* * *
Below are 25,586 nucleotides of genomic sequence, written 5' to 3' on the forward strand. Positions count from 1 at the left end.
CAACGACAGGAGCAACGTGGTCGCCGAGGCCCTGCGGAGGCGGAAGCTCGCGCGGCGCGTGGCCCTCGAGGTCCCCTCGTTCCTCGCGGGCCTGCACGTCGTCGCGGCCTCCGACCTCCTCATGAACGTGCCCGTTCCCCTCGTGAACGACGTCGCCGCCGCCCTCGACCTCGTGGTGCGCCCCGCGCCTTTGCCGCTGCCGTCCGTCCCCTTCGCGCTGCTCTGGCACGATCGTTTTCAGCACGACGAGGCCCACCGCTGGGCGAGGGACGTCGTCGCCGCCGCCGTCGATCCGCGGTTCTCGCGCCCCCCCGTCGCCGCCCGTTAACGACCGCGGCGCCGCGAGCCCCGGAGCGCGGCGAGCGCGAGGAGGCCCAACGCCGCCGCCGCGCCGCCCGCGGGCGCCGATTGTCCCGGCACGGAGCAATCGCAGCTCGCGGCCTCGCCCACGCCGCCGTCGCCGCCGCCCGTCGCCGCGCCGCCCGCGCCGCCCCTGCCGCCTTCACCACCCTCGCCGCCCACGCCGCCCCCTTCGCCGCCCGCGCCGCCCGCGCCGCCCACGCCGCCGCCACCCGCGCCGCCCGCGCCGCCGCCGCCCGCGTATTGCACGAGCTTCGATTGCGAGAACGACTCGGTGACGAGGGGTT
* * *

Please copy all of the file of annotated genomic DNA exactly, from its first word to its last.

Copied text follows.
Below are 25,586 nucleotides of genomic sequence, written 5' to 3' on the forward strand. Positions count from 1 at the left end.
CAACGACAGGAGCAACGTGGTCGCCGAGGCCCTGCGGAGGCGGAAGCTCGCGCGGCGCGTGGCCCTCGAGGTCCCCTCGTTCCTCGCGGGCCTGCACGTCGTCGCGGCCTCCGACCTCCTCATGAACGTGCCCGTTCCCCTCGTGAACGACGTCGCCGCCGCCCTCGACCTCGTGGTGCGCCCCGCGCCTTTGCCGCTGCCGTCCGTCCCCTTCGCGCTGCTCTGGCACGATCGTTTTCAGCACGACGAGGCCCACCGCTGGGCGAGGGACGTCGTCGCCGCCGCCGTCGATCCGCGGTTCTCGCGCCCCCCCGTCGCCGCCCGTTAACGACCGCGGCGCCGCGAGCCCCGGAGCGCGGCGAGCGCGAGGAGGCCCAACGCCGCCGCCGCGCCGCCCGCGGGCGCCGATTGTCCCGGCACGGAGCAATCGCAGCTCGCGGCCTCGCCCACGCCGCCGTCGCCGCCGCCCGTCGCCGCGCCGCCCGCGCCGCCCCTGCCGCCTTCACCACCCTCGCCGCCCACGCCGCCCCCTTCGCCGCCCGCGCCGCCCGCGCCGCCCACGCCGCCGCCACCCGCGCCGCCCGCGCCGCCGCCGCCCGCGTATTGCACGAGCTTCGATTGCGAGAACGACTCGGTGACGAGGGGTT